We spotted the Peugeot 309 pictured below in a field while driving on the freeway. With the help of Google Maps we found out that we could access the car via a network of dirt roads so we grabbed our camera, hopped in our Renault 4 and drove out to get a closer look at it one night after work.
Even from a distance, the tail lights immediately indicate we’re looking at a pre-facelift model. The registration number was issued in 1987, and the GLD emblem on the back reveals the 309 is powered by a 1.9-liter four-cylinder diesel engine that makes 65 horsepower. The mill was also found in a number of Peugeot and Citroën cars during the 1980s and 1990s.
The insurance sticker on the windshield indicates the 309 was last on the road in 2009. We’re guessing it was parked either following a mechanical failure or when the owner decided it was too old to drive regularly but it was likely still in one piece back then. The broken windows seem to be the result of vandalism sustained recently.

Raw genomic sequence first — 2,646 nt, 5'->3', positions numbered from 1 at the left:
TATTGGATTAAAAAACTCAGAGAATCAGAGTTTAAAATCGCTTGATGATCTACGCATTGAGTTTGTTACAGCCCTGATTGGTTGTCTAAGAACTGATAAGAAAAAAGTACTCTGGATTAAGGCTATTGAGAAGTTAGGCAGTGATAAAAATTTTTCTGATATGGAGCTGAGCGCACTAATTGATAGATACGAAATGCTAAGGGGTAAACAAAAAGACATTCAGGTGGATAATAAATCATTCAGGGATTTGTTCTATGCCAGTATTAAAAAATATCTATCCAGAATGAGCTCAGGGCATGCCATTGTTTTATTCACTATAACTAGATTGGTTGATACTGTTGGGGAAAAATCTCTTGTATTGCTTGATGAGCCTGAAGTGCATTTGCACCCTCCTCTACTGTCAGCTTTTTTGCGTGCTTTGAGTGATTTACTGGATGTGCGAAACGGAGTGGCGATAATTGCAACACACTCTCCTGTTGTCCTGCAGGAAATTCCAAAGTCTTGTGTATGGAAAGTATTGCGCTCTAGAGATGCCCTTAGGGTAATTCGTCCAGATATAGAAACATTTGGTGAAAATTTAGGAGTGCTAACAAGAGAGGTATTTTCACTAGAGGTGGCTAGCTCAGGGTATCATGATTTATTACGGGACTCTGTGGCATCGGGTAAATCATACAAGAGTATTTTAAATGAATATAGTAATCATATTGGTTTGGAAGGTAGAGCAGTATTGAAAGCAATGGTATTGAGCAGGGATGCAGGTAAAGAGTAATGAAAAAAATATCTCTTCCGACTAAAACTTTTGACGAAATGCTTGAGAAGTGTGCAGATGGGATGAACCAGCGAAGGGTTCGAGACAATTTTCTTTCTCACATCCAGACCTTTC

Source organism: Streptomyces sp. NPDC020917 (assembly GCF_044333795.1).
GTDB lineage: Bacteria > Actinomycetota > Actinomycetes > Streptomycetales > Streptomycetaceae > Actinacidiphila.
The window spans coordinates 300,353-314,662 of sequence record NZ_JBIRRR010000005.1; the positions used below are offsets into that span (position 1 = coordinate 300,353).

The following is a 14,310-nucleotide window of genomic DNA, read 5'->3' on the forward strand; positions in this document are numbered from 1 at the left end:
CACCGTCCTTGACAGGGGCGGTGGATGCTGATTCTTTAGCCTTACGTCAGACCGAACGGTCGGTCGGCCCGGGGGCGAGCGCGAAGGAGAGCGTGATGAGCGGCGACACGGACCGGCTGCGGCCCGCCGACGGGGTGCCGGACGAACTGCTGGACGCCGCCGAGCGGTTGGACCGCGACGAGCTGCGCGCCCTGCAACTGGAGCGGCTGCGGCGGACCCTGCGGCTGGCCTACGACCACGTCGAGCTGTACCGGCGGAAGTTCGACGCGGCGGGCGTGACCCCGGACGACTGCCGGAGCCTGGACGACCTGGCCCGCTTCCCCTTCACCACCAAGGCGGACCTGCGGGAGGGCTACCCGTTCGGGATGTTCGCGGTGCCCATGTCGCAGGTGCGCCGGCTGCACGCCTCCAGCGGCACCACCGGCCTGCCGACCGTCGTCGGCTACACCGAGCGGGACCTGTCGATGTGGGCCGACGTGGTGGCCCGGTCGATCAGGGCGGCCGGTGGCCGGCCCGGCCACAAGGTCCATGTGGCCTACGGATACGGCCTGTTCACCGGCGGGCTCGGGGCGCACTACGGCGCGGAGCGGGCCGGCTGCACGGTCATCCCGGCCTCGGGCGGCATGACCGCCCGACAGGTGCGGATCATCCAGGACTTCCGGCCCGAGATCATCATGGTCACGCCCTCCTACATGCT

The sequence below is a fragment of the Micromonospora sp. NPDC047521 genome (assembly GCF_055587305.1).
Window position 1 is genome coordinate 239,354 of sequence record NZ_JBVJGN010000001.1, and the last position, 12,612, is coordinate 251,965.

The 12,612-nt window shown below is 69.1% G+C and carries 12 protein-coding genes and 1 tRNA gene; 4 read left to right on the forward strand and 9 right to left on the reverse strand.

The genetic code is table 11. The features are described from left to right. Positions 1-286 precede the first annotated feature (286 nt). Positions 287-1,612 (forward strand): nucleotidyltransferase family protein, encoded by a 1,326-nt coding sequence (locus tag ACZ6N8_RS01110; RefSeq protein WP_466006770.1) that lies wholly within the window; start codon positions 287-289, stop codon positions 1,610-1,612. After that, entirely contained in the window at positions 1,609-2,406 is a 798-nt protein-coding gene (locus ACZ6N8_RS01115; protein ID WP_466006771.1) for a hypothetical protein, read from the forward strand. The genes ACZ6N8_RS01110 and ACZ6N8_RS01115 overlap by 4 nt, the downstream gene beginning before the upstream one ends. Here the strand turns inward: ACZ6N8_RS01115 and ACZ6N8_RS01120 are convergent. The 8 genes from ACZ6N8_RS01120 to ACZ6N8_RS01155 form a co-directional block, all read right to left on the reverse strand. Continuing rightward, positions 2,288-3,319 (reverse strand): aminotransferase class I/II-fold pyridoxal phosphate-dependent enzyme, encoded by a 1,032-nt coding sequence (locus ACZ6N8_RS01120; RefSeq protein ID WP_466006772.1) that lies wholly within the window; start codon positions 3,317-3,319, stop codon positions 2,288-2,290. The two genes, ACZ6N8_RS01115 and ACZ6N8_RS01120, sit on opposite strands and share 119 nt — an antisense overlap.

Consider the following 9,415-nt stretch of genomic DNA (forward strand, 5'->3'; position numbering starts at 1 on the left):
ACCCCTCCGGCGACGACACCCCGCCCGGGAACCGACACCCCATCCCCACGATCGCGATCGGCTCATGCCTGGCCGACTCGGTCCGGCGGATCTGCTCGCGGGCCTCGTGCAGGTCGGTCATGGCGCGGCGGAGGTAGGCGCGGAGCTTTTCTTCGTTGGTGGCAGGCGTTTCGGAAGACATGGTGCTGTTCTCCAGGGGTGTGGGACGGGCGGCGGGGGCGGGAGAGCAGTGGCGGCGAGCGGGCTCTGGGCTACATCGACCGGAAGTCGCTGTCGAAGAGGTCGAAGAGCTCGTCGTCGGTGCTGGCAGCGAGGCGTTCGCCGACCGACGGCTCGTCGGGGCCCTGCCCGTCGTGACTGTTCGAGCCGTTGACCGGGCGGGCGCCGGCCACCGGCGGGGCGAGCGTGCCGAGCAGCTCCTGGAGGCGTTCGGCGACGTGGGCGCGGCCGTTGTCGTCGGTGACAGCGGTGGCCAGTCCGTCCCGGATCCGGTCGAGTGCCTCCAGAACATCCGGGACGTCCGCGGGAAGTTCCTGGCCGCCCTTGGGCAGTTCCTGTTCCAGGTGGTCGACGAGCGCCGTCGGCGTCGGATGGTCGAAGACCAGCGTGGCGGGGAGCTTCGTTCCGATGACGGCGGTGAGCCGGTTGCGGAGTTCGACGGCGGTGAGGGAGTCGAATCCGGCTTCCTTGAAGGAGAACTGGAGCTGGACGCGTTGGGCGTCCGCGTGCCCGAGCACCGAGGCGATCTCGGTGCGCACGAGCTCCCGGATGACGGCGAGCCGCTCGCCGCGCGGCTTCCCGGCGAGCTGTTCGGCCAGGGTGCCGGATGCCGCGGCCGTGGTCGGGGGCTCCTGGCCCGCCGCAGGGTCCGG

The 309 holds an interesting spot in Peugeot history because it started life as the Talbot Arizona. It was largely developed by Talbot in Poissy, France, as a successor to the Horizon (sold as the Plymouth Horizon / Dodge Omni in the United States) and designed to fight head-to-head against the Renault 11.
Peugeot started to phase out Talbot in 1984 following years of losses, slow sales and crippling strikes but the Arizona was nearly ready for production. Some historians argue the 309 was designed as a Peugeot from the get-go, but the general consensus is that it was added to the Peugeot lineup as an afterthought in the wake of Talbot’s demise. Regardless, the 309 rode on a modified version of the 205‘s platform and the two shared a large number of components inside and out.